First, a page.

Few people have heard of it, yet many consider John Blankenbaker's KENBAK-1 to be the first commercial personal computer.

Koss introduced these headphones over 40 years ago, and they remain affordable favorites to this day.

Convergence part I: Pioneer LaserActive


It's not that long ago that technology companies bandied around the word "convergence".  It's not a new idea; that of taking several devices and fusing them into one.  The thing is that in the US at least, we have proven time and time again that we just don't care.  I guess that we love power strips choked with with wall-warts, stereo cabinets that are a tangle of wires, and coffee tables sagging with countless remotes.

The new X-box 360 seems like a sly way to get people into "convergence" without using the C-word.  I doubt that it'll work, but that's for the future to tell.  While we wait for thta ship to sail, let us delve into the past and share a few really awkward attempts at convergence.

In the early 90's; the word on the street (besides "convergence", of course) was "multi-media".  Computers were expensive and slow, and couldn't offer very high video quality.  Enter the Pioneer LaserActive.  Pioneer goosed this LaserDisc player with some innovative elements for gameplay.  It can play special game discs (some in 3D using LCD shutter glasses), CD-ROM style interactive discs (computer renders and girlie titles), in addition to playing regular movie discs.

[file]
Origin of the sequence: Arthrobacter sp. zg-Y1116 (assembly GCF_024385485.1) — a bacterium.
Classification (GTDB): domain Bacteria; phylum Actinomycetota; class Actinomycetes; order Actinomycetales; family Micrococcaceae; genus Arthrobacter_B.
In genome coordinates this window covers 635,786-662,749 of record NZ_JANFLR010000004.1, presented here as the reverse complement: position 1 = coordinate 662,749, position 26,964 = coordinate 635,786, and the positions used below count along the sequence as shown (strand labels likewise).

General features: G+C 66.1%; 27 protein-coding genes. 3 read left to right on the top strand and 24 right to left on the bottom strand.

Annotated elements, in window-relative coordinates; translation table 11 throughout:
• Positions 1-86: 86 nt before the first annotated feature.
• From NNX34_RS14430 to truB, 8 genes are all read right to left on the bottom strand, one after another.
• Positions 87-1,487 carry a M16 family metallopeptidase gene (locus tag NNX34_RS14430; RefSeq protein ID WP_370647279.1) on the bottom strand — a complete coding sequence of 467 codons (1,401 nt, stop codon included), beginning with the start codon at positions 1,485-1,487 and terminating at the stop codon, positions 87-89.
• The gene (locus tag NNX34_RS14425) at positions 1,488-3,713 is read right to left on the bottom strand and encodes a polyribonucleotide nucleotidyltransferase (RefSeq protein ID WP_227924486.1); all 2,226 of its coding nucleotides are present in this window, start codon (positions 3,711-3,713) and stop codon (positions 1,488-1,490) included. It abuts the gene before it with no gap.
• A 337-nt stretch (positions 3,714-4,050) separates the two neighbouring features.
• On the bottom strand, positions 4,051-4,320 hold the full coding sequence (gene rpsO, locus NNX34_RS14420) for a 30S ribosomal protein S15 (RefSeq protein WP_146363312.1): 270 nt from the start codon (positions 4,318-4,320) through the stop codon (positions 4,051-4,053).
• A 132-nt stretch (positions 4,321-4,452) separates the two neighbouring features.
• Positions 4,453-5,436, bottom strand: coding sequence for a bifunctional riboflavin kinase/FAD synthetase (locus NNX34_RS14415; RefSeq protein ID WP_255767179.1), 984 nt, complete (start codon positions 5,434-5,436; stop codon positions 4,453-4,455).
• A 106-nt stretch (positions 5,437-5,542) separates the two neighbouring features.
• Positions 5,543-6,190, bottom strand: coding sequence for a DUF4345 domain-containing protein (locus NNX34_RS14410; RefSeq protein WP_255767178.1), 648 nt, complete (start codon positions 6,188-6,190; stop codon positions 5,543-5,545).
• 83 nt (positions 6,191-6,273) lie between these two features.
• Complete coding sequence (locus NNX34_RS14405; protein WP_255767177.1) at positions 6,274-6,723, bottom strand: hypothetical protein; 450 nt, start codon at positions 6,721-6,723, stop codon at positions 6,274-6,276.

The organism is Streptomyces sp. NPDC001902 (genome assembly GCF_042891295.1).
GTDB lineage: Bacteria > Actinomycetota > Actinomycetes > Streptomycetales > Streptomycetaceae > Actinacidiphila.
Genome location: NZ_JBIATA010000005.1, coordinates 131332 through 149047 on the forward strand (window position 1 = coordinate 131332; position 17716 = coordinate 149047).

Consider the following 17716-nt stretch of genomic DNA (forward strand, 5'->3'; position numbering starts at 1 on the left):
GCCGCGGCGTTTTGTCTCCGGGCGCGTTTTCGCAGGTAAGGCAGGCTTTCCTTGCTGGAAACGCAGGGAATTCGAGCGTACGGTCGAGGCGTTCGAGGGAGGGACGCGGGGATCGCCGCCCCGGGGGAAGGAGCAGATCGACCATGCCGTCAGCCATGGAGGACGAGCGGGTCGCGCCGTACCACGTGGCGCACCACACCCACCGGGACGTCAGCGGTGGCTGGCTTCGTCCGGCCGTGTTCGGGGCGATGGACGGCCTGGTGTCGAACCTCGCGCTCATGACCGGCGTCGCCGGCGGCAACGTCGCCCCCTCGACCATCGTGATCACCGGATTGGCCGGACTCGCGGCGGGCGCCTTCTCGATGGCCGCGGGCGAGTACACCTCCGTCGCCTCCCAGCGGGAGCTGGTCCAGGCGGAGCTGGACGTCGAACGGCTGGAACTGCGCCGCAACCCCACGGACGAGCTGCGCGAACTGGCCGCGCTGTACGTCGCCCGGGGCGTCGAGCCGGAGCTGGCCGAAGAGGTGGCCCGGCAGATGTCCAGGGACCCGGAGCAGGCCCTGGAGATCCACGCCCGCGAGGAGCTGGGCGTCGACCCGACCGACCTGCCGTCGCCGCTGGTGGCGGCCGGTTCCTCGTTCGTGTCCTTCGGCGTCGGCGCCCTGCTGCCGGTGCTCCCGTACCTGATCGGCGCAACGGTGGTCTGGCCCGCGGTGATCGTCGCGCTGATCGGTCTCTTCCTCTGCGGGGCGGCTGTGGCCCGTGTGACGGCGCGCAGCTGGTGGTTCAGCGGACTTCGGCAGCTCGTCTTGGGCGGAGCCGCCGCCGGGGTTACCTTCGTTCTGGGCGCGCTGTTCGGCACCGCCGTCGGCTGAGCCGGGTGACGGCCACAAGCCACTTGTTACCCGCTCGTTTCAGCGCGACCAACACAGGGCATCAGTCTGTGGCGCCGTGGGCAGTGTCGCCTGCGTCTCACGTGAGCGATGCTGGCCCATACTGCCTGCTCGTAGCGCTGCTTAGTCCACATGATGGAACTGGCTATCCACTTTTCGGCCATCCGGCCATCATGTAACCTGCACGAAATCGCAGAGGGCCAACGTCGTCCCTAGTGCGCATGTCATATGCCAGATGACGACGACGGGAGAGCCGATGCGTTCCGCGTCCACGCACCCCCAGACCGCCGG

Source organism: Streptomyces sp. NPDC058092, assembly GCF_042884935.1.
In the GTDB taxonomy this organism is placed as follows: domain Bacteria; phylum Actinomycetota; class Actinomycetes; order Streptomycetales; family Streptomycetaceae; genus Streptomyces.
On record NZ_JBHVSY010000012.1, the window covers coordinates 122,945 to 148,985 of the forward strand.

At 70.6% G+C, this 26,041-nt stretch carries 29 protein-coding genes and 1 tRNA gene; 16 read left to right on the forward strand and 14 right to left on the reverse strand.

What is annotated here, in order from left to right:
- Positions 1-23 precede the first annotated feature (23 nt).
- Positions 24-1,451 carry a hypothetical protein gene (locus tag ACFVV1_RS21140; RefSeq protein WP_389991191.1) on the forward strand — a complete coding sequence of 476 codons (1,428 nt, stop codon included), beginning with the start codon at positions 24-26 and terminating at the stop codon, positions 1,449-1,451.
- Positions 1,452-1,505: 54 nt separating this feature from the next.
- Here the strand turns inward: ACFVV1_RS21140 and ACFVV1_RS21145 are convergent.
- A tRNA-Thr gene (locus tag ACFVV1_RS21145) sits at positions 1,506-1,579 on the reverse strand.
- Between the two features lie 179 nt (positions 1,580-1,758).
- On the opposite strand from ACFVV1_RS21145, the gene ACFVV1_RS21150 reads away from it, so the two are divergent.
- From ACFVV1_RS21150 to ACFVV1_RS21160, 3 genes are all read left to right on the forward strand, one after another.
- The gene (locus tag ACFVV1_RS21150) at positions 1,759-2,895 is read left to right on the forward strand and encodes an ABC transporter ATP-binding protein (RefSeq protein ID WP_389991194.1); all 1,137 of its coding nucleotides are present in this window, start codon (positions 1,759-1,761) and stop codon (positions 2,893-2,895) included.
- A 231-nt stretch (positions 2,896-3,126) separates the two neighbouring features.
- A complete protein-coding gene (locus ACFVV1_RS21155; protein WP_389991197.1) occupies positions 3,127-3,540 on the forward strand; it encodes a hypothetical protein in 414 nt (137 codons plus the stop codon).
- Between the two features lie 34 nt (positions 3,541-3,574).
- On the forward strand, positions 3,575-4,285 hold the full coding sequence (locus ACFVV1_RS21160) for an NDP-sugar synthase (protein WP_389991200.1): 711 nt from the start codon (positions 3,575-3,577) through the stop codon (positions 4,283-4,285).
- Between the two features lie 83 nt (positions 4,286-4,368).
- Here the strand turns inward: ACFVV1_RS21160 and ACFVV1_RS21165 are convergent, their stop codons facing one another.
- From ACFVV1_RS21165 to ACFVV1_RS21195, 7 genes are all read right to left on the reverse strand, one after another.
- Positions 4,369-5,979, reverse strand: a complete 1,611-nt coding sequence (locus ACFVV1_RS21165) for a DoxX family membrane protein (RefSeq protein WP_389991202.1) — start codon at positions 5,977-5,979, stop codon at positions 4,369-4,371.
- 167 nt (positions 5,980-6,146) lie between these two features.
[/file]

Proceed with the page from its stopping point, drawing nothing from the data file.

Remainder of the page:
The thing that makes the LaserActive really interesting is that it has interchangable modules for several game systems.  There are plug & play modules for Sega Genesis, NEC TurboGrafx, and true to it japanese pedigree there's a Karaoke module.  Even more interesting were some game titles that use the videogame hardware to create game sprites while the LaserDisc provides a true video background.

The problem?  LaserActive, the LD game titles, and its various gaming modules were horrifically expensive at something like $2000 all told.  The individual pieces cost many times more than the game hardware they were supposed to replace.  Few games really took advantage of this weird hybrid, so in the end - no one wins.

Do I even have to say that every part of the LaserActive is rare, expensive, and flakey?  In this particular case, convergence = failure.  More cases for the convergence prosecution in the future.

A few promotional words from the manual
Brute force method for Sega Master System 3-D play
Software list


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